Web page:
LORD  BYRON  and  his  TIMES
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Letters and Journals of Lord Byron
Lord Byron to Thomas Moore, 3 March 1814

Life of Byron: to 1806
Life of Byron: 1806
Life of Byron: 1807
Life of Byron: 1808
Life of Byron: 1809
Life of Byron: 1810
Life of Byron: 1811
Life of Byron: 1812
Life of Byron: 1813
Life of Byron: 1814
Life of Byron: 1815
Life of Byron: 1816 (I)
Life of Byron: 1816 (II)
Life of Byron: 1817
Life of Byron: 1818
Life of Byron: 1819
Life of Byron: 1820
Life of Byron: 1821
Life of Byron: 1822
Life of Byron: 1823
Life of Byron: 1824
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“March 3, 1814.

“I have a great mind to tell you that I am ‘uncomfortable,’ if only to make you come to town; where no one ever more delighted in seeing you, nor is there any one to whom I would sooner turn for consolation in my most vapourish moments. The truth is, I have ‘no lack of argument’ to ponder upon of the most gloomy description, but this arises from other causes. Some day or other, when we are veterans, I may tell you a tale of present and past times; and it is not from want of confidence that I do not now,—but—but—always a but to the end of the chapter.

“There is nothing, however, upon the spot either to love or hate;—but I certainly have subjects for both at no very great distance, and am besides embarrassed between three whom I know, and one (whose name, at least) I do not know. All this would be very well, it I had no heart; but, unluckily, I have found that there is such a thing still about me, though in no very good repair, and, also, that it has a habit of attaching itself to one, whether I will or no. ‘Divide et impera,’ I begin to think, will only do for politics.

“If I discover the ‘toad,’ as you call him, I shall ‘tread,’—and put spikes in my shoes to do it more effectually. The effect of all these fine things, I do not inquire much nor perceive. I believe * * felt them
536 NOTICES OF THE A. D. 1814.
more than either of us. People are civil enough, and I have had no dearth of invitations,—none of which, however, I have accepted. I went out very little last year, and mean to go about still less. I have no passion for circles, and have long regretted that I ever gave way to what is called a town life;—which, of all the lives I ever saw (and they are nearly as many as
Plutarch’s), seems to me to leave the least for the past and future.

“How proceeds the Poem? Do not neglect it, and I have no fears. I need not say to you that your fame is dear to me,—I really might say dearer than my own; for I have lately begun to think my things have been strangely overrated; and, at any rate, whether or not, I have done with them for ever. I may say to you, what I would not say to every body, that the last two were written, the Bride in four, and the Corsair in ten days*,—which I take to be a most humiliating confession, as it proves my own want of judgment in publishing, and the public’s in reading things, which cannot have stamina for permanent attention. ‘So much for Buckingham.’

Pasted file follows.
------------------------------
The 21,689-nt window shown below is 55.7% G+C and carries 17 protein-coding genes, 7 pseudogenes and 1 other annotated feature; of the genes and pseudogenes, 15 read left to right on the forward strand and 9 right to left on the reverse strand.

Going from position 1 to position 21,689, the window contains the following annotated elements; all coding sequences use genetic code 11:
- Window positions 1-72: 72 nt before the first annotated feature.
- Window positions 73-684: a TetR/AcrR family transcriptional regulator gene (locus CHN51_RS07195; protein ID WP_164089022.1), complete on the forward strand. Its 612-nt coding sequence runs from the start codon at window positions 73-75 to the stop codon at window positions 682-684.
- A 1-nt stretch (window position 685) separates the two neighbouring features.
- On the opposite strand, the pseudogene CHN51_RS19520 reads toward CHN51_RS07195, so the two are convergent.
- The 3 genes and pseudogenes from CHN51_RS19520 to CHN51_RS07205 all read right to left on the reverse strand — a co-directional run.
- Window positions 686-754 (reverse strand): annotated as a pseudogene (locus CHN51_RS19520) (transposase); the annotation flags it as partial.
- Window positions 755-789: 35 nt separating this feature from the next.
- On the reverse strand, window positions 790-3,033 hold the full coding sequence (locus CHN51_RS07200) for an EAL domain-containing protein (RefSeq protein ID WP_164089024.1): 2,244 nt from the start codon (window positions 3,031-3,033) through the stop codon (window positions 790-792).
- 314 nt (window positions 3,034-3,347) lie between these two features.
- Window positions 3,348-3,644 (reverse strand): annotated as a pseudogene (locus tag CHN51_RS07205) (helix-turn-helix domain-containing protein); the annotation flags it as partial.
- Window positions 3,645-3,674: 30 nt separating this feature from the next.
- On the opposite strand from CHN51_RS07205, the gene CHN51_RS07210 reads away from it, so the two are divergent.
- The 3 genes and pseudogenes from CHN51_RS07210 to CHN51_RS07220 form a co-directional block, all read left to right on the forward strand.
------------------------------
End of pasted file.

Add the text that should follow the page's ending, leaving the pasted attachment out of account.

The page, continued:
“I have no dread of your being too hasty, and I have still less of your failing. But I think a year a very fair allotment of time to a composition which is not to be Epic; and even Horace’s ‘Nonum prematur’ must have been intended for the Millenium, or some longer-lived generation than ours. I wonder how much we should have had of him, had he observed his own doctrines to the letter. Peace be with you! Remember that I am always and most truly yours, &c.

“P.S. I never heard the ‘report’ you mention, nor, I dare say, many others. But, in course, you, as well as others, have ‘damned good

* In asserting that he devoted but four days to the composition of the Bride, he must he understood to refer only to the first sketch of that poem,—the successive additions by which it was increased to its present length having occupied, as we have seen, a much longer period. The Corsair, on the contrary, was, from beginning to end, struck off at a heat—there being but little alteration or addition afterwards,—and the rapidity with which it was produced (being at the rate of nearly two hundred lines a day) would be altogether incredible, had we not his own, as well as his publisher’s, testimony to the fact. Such an achievement,—taking into account the surpassing beauty of the work,—is, perhaps, wholly without a parallel in the history of Genius, and shows that “écrire par passion, ” as Rousseau expresses it, may be sometimes a shorter road to perfection than any that Art has ever struck out.

A. D. 1814. LIFE OF LORD BYRON. 537
natured friends,’ who do their duty in the usual way. One thing will make you laugh * * * * * *.”